Ryan Miller is the second-worst actor in world history, ahead of only fellow goalie Jean-Sebastien Aubin.
Miller uses a hybrid style of goaltending, standing a little more upright than traditional butterfly goalies. Thisallows Sidney Crosby to easily shoot under him.
Hoping to boost jersey sales off of their surprising run at the Vancouver Olympics, the U.S. hockey team took the ice in their elimination game in throwback British jerseys.
"I think it's a good look," said head coach Ron Wilson. "And it should also keep us from being overconfident. It's hard to feel confident in an athletic contest with the Union Jack on your chest."
U.S. wing Chris Drury disagreed.
"I feel slower and weaker with this on," he said. "Less aggressive. And kind of sad. I realize alternate jerseys sell well, but I think I'd rather wear a Native American loin cloth."
Other players have started talking with English accents.
"Incredibly annoying," said defenseman Ryan Suter. "My sister went to London for two weeks in college and came home talking like Madonna. So fake and forced. I told her to shut up and talk normal. But just now Zach Parise said to me: 'Alright then. Cheerio. Jolly good pass there, mate.' Fking phony. I don't care how wide open he is. I'm not passing him the puck again."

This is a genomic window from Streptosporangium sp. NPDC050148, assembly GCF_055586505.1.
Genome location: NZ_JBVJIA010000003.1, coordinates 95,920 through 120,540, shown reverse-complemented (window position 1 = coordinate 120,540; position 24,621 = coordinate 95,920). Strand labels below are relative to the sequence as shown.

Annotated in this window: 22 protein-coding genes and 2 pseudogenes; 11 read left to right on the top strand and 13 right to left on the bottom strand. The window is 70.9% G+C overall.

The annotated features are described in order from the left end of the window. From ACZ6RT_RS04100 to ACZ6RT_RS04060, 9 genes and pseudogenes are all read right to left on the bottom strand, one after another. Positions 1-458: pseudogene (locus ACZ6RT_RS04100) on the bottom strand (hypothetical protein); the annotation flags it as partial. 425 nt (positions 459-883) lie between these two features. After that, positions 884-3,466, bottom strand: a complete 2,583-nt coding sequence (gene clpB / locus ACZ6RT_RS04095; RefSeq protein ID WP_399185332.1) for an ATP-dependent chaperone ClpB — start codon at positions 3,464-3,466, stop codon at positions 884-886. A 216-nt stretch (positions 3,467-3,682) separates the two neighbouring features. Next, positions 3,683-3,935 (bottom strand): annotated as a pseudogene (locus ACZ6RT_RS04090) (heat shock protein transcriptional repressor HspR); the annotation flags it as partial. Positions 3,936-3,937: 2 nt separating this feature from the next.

USA Hockey marketing director Kevin Clark says initial sales of the throwback jersey have been strong.
"The team is hot and people will buy anything related to USA Hockey right now," he said. "For the medal round we're thinking of having them play in Pangea jerseys."
It was only a hockey game. Not much more than an exhibition, with both teams moving on in the tournament. But on a global scale, the USA's surprising 5-3 hockey victory over Canada is much more than all that: it is a condemnation of the Canadian way of life and a notice that the United States will not stand by and let its neighbor to the north run roughshod over the world.
With millions of Americans watching the game live on struggling financial network MSNBC, the U.S. jumped out to an early 1-0 lead and hung on to win despite being outshot 45-23, withstanding a furious late-game rush by the desperate Canadians. The win gave hope to the American people that the United States in the throes of a crisis of confidence can one day defeat the Canadians, be it economically, militarily or athletically. It also showed the world that the U.S. can defeat the hated Canucks.
In fact, the win seemed to have made more of an immediate impact than the 1980 "Miracle on Ice" victory over the Soviet Union. While it took 11 more years for the Soviet empire to fall, this morning Canada has no troops massed along the border and only maintains hold over three relatively useless and uninhabited territories: the Yukon, Nunavut, and the Northwest Territories.
The U.S. team clearly understood the significance of the victory, and their role in putting perhaps the first nail in the coffin of the Canadian empire.
"It's just a game, it really is. It gets us a bye," said U.S. wing Bobby Ryan. "It gets us a couple days of rest, a couple of days of practice together, but other than that, I don't think people should read too much into it. We could see these guys again and it could be for a medal."
"I still think we've got a long way to go," said head coach Ron Wilson. "There are some great teams out there."
And so the Canadian menace fell.